The Call To Adventure Time

Read enough genre fiction and you’ll notice a pattern to every story. It’s a commonly used template known to comparative mythology students as the hero’s journey.

This monomyth has been around a long time and appears in every culture—from Gilgamesh to Star Wars, Moses to Captain Marvel and Buddha to The Lion King. It’s the foundation of every Disney and Marvel movie you’ll ever see.

There’s a bunch of well-defined steps in the hero’s journey (for specifics, check out The Hero With a Thousand Faces by Joseph Campbell), but the journey starts with the call to adventure and ends back at home with some sort of accomplishment and enlightenment.

You can tell author Jill Morgan is familiar with the hero’s journey because her 1992 underwater actioner is a transparent swipe of Campbell’s monomyth.

Being versed in protomythology isn’t a crime. If it were, every college professor teaching screenwriting would be behind bars right now. It’s only a problem when an author sticks to the template in a facile way. And that, unfortunately, is the problem with Between the Devil and the Deep.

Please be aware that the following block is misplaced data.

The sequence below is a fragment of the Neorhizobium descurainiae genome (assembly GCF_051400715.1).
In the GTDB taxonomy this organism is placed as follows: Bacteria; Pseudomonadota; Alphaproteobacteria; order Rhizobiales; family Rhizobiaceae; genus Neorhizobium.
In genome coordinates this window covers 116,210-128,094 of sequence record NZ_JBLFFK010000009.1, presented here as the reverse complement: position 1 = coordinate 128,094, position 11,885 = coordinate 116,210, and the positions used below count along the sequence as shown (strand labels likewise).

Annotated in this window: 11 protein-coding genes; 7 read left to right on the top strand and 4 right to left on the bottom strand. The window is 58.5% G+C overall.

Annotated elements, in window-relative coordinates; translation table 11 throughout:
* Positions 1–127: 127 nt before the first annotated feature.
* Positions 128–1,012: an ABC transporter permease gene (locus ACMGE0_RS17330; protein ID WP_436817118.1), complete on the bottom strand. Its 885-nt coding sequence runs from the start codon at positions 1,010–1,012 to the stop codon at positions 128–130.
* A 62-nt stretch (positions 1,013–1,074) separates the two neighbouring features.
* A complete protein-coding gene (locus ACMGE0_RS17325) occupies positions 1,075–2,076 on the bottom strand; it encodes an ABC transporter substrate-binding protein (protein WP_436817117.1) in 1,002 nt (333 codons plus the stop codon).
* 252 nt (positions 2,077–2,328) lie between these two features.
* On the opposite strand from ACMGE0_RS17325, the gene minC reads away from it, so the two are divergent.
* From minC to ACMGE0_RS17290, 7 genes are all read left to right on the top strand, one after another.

During a search and rescue mission in an underground river 80 miles below Death Valley, Kelsey Chase discovers a prehistoric nest with 10 large petrified eggs. For a chilling moment, the cave diver feels the ghost-like presence of a mother dinosaur guarding her nest of young. The experience changes his outlook on life irrevocably.

Later, when Chase is offered an opportunity to travel to Scotland and hunt the Loch Ness monster, he hears his call to adventure. Coming face to face with Nessie (and a nasty 600-foot eel), Chase is humbled by the majesty of 65 million years of earthly creation. As a result of his encounter, he decides not to kill the creature, but to protect it.

During his time in the Scottish Highlands, there’s a lot of chitchat about Chase’s journey. Everybody in his orbit understands that he’s on some sort of ineffable quest. Says one: “Each man must follow the path of his journey to where the circle ends.”

After a mad jumble of monomyth exposition, the novel concludes with Chase back at home with his girlfriend. “He embraced her in the place where his journey had begun; and he knew the peace that comes with reaching the journey’s end.”

[Between the Devil and the Deep / By J.M. Morgan / First Printing: June 1992 / ISBN: 9780671737009]